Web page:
WASHINGTON, D.C., U.S. — With swine herd numbers in Germany reaching 20-year lows, leading to a corresponding drop in demand for pig feed, the country’s soybean imports are expected to decline, according to an Aug. 19 Global Information Agricultural Network report from the U.S. Department of Agriculture (USDA).
With 25.9 million hogs, Germany has the second-largest swine herd in the E.U. behind Spain (30.8 million). Although the German pork sector has experienced periods of growth during the past two decades, recent market declines have reduced production to its lowest level since 2001, the USDA said.
Since 2015, there has been a downward trend, with the swine herd reaching a low of 25.9 million head in May 2019.
The USDA said that in the first of the 2018-19 marketing year, pig feed consumption was down by 3.3% compared to the first half of the 2017-18 marketing year.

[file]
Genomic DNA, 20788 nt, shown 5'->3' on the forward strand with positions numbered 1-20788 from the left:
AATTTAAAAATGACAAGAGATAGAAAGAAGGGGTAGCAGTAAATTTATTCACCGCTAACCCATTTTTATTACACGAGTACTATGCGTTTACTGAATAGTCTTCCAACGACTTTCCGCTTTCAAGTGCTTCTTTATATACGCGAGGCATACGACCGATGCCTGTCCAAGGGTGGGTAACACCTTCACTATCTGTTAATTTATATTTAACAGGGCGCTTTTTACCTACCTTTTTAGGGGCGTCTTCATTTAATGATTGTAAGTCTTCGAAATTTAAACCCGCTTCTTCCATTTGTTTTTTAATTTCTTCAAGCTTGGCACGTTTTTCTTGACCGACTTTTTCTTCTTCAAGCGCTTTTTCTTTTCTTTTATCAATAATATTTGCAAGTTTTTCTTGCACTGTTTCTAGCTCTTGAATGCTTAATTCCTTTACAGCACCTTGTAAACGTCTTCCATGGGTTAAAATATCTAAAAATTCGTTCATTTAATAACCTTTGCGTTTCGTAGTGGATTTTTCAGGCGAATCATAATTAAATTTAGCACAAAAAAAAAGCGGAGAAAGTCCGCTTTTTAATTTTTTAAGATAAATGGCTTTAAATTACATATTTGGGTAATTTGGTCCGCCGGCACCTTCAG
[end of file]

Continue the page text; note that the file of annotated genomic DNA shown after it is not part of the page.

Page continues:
Germany relies heavily on oilseed imports — namely soybeans and rapeseed — for protein in animal feed rations, particularly swine feed. Around 25% of the country’s annual protein feed supply is derives from imported oilseeds, the USDA said.
If this downward trend in German pork consumption continues, the USDA said it will impact the U.S. soybean industry.
“The United States has become Germany’s largest supplier of commodity soybeans, with direct sales of $532 million to Germany in 2018,” the USDA said. “The U.S. will likely encounter a decrease in soy demand from the German pork sector in the near term.”